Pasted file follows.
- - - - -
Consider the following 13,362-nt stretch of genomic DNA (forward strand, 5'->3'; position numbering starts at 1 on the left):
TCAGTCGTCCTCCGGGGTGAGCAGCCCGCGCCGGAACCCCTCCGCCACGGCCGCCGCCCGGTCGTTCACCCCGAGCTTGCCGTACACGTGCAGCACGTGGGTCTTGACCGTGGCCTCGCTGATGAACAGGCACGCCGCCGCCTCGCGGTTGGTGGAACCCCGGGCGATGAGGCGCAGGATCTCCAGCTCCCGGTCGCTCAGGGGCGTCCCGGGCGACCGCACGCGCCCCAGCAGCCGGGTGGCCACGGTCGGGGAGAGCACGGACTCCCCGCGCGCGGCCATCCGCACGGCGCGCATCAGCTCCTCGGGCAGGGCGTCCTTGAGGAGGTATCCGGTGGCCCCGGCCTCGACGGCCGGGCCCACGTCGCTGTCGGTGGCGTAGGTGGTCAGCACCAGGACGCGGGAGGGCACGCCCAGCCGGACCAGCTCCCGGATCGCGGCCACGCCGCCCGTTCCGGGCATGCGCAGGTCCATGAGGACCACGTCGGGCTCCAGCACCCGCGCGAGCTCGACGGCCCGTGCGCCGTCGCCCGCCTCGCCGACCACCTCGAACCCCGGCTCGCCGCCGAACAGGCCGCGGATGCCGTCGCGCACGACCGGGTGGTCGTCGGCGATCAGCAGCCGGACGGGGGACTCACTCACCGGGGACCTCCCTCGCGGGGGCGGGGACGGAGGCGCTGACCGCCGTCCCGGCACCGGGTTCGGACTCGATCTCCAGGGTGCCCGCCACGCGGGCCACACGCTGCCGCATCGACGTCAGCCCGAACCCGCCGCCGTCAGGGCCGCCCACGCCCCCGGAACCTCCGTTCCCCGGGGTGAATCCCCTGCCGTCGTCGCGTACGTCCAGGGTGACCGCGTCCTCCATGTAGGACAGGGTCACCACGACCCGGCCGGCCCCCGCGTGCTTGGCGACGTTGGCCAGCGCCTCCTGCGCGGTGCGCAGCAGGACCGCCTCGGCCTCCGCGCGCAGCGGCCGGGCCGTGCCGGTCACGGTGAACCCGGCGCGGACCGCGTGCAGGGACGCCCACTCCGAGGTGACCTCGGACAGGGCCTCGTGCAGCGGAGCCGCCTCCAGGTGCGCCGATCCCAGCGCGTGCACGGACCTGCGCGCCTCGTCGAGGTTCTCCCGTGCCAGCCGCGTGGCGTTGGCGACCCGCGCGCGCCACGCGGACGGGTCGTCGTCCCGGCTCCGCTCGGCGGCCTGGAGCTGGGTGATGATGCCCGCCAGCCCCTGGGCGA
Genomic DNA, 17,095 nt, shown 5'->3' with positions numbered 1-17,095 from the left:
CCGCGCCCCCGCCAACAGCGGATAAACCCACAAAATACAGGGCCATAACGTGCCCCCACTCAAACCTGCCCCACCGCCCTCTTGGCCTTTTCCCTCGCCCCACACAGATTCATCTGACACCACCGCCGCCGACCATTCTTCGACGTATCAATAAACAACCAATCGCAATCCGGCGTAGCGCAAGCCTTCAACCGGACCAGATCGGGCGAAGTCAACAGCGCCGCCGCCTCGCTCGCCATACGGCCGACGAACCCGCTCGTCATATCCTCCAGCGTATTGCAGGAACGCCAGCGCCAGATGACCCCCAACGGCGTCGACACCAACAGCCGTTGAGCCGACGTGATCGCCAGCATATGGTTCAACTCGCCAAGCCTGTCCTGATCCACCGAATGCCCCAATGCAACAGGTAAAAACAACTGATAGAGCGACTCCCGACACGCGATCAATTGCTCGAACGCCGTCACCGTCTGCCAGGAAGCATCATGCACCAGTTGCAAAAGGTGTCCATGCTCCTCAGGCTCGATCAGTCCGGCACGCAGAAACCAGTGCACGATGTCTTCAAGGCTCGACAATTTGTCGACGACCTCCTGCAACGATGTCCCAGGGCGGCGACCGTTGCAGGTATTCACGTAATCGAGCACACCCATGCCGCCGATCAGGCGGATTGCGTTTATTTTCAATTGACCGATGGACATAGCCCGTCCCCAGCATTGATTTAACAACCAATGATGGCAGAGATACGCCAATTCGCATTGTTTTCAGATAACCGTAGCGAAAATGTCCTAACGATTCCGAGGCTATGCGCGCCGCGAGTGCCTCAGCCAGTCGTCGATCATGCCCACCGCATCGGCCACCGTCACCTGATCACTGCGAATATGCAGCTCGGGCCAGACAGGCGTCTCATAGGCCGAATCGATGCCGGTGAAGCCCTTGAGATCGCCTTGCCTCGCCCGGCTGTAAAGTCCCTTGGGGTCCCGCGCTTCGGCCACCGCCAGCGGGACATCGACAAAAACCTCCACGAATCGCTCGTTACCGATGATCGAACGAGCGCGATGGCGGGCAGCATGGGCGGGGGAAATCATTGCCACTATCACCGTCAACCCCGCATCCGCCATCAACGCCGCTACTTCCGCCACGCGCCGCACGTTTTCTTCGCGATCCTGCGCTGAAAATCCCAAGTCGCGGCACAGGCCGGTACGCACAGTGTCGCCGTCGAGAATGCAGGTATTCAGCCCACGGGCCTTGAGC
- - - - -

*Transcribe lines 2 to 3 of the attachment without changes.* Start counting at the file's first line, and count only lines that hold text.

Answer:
TCAGTCGTCCTCCGGGGTGAGCAGCCCGCGCCGGAACCCCTCCGCCACGGCCGCCGCCCGGTCGTTCACCCCGAGCTTGCCGTACACGTGCAGCACGTGGGTCTTGACCGTGGCCTCGCTGATGAACAGGCACGCCGCCGCCTCGCGGTTGGTGGAACCCCGGGCGATGAGGCGCAGGATCTCCAGCTCCCGGTCGCTCAGGGGCGTCCCGGGCGACCGCACGCGCCCCAGCAGCCGGGTGGCCACGGTCGGGGAGAGCACGGACTCCCCGCGCGCGGCCATCCGCACGGCGCGCATCAGCTCCTCGGGCAGGGCGTCCTTGAGGAGGTATCCGGTGGCCCCGGCCTCGACGGCCGGGCCCACGTCGCTGTCGGTGGCGTAGGTGGTCAGCACCAGGACGCGGGAGGGCACGCCCAGCCGGACCAGCTCCCGGATCGCGGCCACGCCGCCCGTTCCGGGCATGCGCAGGTCCATGAGGACCACGTCGGGCTCCAGCACCCGCGCGAGCTCGACGGCCCGTGCGCCGTCGCCCGCCTCGCCGACCACCTCGAACCCCGGCTCGCCGCCGAACAGGCCGCGGATGCCGTCGCGCACGACCGGGTGGTCGTCGGCGATCAGCAGCCGGACGGGGGACTCACTCACCGGGGACCTCCCTCGCGGGGGCGGGGACGGAGGCGCTGACCGCCGTCCCGGCACCGGGTTCGGACTCGATCTCCAGGGTGCCCGCCACGCGGGCCACACGCTGCCGCATCGACGTCAGCCCGAACCCGCCGCCGTCAGGGCCGCCCACGCCCCCGGAACCTCCGTTCCCCGGGGTGAATCCCCTGCCGTCGTCGCGTACGTCCAGGGTGACCGCGTCCTCCATGTAGGACAGGGTCACCACGACCCGGCCGGCCCCCGCGTGCTTGGCGACGTTGGCCAGCGCCTCCTGCGCGGTGCGCAGCAGGACCGCCTCGGCCTCCGCGCGCAGCGGCCGGGCCGTGCCGGTCACGGTGAACCCGGCGCGGACCGCGTGCAGGGACGCCCACTCCGAGGTGACCTCGGACAGGGCCTCGTGCAGCGGAGCCGCCTCCAGGTGCGCCGATCCCAGCGCGTGCACGGACCTGCGCGCCTCGTCGAGGTTCTCCCGTGCCAGCCGCGTGGCGTTGGCGACCCGCGCGCGCCACGCGGACGGGTCGTCGTCCCGGCTCCGCTCGGCGGCCTGGAGCTGGGTGATGATGCCCGCCAGCCCCTGGGCGA
Genomic DNA, 17,095 nt, shown 5'->3' with positions numbered 1-17,095 from the left: